Readers, I have had a correspondent characterize my views as realistic cynical. Let me briefly explain them. I believe in universal programs that provide concrete material benefits, especially to the working class. Medicare for All is the prime example, but tuition-free college and a Post Office Bank also fall under this heading. So do a Jobs Guarantee and a Debt Jubilee. Clearly, neither liberal Democrats nor conservative Republicans can deliver on such programs, because the two are different flavors of neoliberalism (“Because markets”). I don’t much care about the “ism” that delivers the benefits, although whichever one does have to put common humanity first, as opposed to markets. Could be a second FDR saving capitalism, democratic socialism leashing and collaring it, or communism razing it. I don’t much care, as long as the benefits are delivered. To me, the key issue — and this is why Medicare for All is always first with me — is the tens of thousands of excess “deaths from despair,” as described by the Case-Deaton study, and other recent studies. That enormous body count makes Medicare for All, at the very least, a moral and strategic imperative. And that level of suffering and organic damage makes the concerns of identity politics — even the worthy fight to help the refugees Bush, Obama, and Clinton’s wars created — bright shiny objects by comparison. Hence my frustration with the news flow — currently in my view the swirling intersection of two, separate Shock Doctrine campaigns, one by the Administration, and the other by out-of-power liberals and their allies in the State and in the press — a news flow that constantly forces me to focus on matters that I regard as of secondary importance to the excess deaths. What kind of political economy is it that halts or even reverses the increases in life expectancy that civilized societies have achieved? I am also very hopeful that the continuing destruction of both party establishments will open the space for voices supporting programs similar to those I have listed; let’s call such voices “the left.” Volatility creates opportunity, especially if the Democrat establishment, which puts markets first and opposes all such programs, isn’t allowed to get back into the saddle. Eyes on the prize! I love the tactical level, and secretly love even the horse race, since I’ve been blogging about it daily for fourteen years, but everything I write has this perspective at the back of it.


  1. Tertium Squid

    The road to the chatbot future is going to be circuitous:


    [Facebook’s] M was largely a front. M processed the question and passed it along to a human counterpart to finish the job. Similarly, Operator, Magic and Fin all fall back on a hybrid human-bot model. Seen this way, chatbots aren’t that different from hiring a worker through a service like TaskRabbit or Handy, but without ever having to acknowledge there’s another human at the other end. As the sheen of A.I. fades, you can see these chatbots for what they really are: a convenient way to hide human labor.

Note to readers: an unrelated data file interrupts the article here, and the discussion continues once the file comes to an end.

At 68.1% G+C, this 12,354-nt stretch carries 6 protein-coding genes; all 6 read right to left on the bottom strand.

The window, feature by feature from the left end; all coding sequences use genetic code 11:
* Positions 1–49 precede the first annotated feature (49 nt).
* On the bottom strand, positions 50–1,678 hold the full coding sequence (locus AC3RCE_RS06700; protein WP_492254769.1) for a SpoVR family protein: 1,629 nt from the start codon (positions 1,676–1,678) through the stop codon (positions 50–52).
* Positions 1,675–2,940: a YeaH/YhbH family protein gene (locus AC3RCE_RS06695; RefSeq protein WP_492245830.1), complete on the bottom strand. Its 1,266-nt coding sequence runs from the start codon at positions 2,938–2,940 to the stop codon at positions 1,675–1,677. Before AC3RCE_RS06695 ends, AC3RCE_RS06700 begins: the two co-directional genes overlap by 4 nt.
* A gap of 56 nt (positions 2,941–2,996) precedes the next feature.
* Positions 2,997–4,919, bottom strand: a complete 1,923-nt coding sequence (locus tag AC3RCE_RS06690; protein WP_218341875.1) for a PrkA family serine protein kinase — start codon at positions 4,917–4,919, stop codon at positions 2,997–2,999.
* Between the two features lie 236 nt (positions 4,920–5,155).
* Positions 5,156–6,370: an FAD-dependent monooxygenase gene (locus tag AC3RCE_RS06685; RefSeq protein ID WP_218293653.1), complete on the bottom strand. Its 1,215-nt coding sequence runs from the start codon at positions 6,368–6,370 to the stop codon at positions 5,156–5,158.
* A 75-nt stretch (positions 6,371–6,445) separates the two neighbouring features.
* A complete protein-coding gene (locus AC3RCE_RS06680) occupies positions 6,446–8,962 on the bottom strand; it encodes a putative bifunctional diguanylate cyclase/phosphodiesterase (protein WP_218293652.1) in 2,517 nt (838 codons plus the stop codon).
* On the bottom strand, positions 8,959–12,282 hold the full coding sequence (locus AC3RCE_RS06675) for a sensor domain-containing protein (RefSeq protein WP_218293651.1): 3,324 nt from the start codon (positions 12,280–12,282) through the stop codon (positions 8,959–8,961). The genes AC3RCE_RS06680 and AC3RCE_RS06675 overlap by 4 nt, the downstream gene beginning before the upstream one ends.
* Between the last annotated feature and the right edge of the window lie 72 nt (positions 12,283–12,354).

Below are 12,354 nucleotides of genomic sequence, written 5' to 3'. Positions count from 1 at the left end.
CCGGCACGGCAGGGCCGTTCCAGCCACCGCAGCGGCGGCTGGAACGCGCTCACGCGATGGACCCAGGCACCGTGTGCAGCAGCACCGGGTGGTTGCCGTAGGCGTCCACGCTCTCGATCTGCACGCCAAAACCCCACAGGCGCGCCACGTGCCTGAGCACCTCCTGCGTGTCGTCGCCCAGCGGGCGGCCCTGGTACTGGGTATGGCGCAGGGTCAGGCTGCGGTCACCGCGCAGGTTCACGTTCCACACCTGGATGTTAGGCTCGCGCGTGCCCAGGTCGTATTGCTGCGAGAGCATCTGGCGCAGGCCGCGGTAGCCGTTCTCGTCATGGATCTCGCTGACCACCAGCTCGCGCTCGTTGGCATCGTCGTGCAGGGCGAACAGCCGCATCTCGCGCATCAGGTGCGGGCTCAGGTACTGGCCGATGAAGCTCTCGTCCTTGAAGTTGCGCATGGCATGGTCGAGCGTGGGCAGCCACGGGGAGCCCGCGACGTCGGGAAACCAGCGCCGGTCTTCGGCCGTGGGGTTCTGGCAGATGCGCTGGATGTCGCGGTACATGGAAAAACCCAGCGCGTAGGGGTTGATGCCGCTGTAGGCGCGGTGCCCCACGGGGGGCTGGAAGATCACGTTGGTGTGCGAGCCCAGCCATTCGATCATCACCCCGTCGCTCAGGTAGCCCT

Observe the fakery used to convince people that algos are running everything now, and for what – “it can help us order Domino’s in a different window on the same device we would normally use to order Domino’s”.

    So there isn’t a savings here, or a reduction in monotonous labor, or any benefit to humanity, but that was never the goal. It’s just about big players turning the internet into a walled garden so they can rule the universe.

    The internet used to be a walled garden, remember Compuserve and AOL? Technology has finally made time travel possible and now it’s 1994 on the internet again.

  2. twonine

    Another take on neoliberal “Love and Kindness”.

    Neoliberalism is the dominant political-economic philosophy of the last four decades and almost by definition it attempts to marginalize the expression of and devalue agapé love in the public sphere.

  3. john k

    Things I wish Bernie would say (time to step away from Obama):

    I do not need a new act of congress to enforce existing laws.

    I will instruct my attorney general to vigorously prosecute white collar criminals: is not a banker that illegally forecloses on a homeowner a greater criminal than one that merely takes part of the homes contents? I will not stand between white collar criminals and pitchforks or jail terms.

    My appointees to regulatory positions must promise to not take a position in the industry they regulate for at least ten years. More than this, I will instruct regulators to regulate their industries sufficient to protect the public from harm.

    Whistle blowers will be rewarded when existing law calls for rewards, and will not be harassed or punished when they reveal information embarrassing to government (as opposed to actual security breaches.)

    I will not start or participate in wars that are not vitally necessary for our country. And I will not support military expenditures on unnecessary and/or poorly designed components, such as attack submarines, the F35 fighter, or a major new line of nuclear weapons.

    1. Anon

      By virtue of passing a law that prohibits members of Congress for entering lobbying positions for at least six years per term served, he would go down as the greatest president ever.

      1. MyLessThanPrimeBeef

        None as useful, in the direct, near future, as ‘I will not endorse Ms. Clinton.’